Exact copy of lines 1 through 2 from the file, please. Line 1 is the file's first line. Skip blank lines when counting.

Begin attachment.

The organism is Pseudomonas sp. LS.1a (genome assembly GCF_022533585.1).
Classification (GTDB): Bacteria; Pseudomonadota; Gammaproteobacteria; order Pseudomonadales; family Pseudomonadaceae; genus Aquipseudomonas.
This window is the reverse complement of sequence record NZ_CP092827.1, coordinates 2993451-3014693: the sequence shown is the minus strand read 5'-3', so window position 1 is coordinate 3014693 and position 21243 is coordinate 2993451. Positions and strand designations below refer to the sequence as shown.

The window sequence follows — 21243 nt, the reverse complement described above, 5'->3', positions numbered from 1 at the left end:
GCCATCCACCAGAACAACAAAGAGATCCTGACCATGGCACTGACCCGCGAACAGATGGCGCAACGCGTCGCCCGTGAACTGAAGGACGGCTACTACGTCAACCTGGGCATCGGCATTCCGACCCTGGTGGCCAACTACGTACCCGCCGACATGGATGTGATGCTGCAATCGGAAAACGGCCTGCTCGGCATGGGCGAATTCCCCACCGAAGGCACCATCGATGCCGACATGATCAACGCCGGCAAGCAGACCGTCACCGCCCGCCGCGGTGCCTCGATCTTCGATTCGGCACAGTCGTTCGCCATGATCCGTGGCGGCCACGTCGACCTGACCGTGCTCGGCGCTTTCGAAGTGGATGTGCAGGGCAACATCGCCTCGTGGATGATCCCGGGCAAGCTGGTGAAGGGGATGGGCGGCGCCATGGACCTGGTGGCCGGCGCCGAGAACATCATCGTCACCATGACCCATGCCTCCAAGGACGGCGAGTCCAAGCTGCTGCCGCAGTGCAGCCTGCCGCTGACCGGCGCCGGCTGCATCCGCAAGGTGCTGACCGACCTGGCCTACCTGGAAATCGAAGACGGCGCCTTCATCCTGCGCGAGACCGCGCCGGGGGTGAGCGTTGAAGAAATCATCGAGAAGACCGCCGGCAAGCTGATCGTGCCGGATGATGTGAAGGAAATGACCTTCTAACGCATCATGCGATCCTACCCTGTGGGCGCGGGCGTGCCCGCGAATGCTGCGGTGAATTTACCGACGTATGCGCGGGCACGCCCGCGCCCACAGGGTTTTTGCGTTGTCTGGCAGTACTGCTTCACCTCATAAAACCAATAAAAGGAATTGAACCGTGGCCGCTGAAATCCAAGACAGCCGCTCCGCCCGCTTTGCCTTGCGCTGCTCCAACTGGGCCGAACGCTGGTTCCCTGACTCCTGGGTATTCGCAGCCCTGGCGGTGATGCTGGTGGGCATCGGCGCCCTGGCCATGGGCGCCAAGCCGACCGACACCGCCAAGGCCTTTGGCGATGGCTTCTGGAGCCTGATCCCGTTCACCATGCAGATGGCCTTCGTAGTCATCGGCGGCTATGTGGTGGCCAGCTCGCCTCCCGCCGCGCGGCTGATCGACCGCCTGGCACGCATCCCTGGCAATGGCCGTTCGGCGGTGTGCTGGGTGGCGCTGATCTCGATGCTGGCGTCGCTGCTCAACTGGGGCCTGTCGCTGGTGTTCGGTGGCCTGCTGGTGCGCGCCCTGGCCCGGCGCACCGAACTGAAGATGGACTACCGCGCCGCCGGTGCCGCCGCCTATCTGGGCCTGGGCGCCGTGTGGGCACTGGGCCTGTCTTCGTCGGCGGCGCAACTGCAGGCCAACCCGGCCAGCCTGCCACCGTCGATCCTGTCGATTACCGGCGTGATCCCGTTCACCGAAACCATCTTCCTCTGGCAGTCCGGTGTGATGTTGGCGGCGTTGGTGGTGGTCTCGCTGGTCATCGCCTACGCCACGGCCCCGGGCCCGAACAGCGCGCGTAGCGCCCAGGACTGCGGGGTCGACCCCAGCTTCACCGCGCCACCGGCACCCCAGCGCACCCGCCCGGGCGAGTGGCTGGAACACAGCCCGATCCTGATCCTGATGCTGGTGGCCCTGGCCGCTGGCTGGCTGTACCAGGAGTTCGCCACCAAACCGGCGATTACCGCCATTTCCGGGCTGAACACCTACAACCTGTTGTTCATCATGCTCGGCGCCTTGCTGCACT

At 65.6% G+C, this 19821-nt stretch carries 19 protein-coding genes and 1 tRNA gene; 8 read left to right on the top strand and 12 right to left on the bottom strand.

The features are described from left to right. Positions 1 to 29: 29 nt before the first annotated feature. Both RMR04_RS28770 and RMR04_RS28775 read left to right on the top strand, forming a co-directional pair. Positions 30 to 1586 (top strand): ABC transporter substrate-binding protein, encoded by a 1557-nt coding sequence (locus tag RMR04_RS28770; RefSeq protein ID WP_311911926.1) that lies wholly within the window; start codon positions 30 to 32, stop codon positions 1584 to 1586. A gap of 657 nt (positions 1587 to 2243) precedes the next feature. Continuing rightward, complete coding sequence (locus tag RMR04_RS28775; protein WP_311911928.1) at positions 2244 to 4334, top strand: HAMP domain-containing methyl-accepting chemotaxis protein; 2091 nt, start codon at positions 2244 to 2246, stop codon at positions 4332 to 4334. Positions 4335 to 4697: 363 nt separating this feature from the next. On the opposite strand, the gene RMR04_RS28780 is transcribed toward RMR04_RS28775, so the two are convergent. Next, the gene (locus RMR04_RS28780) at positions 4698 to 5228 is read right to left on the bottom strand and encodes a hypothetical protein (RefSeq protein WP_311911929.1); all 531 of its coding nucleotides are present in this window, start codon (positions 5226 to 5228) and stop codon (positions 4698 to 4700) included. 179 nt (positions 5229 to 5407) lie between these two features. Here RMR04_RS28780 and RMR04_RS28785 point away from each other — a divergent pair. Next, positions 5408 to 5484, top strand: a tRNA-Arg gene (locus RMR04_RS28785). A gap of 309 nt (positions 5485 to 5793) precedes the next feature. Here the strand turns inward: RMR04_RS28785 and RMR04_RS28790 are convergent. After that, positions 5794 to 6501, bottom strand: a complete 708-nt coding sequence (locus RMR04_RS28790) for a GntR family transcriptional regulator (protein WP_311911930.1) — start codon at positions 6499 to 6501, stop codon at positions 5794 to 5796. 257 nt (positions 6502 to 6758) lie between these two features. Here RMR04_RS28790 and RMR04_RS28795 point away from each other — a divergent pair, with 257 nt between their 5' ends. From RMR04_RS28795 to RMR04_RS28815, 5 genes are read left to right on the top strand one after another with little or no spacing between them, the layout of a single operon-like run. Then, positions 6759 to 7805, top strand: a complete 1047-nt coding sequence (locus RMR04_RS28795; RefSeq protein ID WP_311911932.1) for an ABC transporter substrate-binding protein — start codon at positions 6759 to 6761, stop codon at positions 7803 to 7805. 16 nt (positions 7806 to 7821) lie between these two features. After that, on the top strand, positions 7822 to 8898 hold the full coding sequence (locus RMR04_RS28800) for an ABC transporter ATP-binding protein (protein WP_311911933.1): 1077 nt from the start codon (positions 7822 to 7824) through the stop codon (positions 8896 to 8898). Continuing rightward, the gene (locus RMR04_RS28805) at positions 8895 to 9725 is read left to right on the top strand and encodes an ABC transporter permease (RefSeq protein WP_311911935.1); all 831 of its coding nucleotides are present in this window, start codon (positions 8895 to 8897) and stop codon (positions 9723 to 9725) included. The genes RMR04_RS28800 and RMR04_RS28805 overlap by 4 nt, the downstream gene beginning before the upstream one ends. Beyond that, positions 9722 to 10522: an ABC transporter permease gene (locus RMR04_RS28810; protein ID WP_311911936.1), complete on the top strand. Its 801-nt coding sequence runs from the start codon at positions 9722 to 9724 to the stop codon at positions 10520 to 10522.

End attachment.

The organism is Pseudomonas sp. LS.1a (genome assembly GCF_022533585.1).
Classification (GTDB): Bacteria; Pseudomonadota; Gammaproteobacteria; order Pseudomonadales; family Pseudomonadaceae; genus Aquipseudomonas.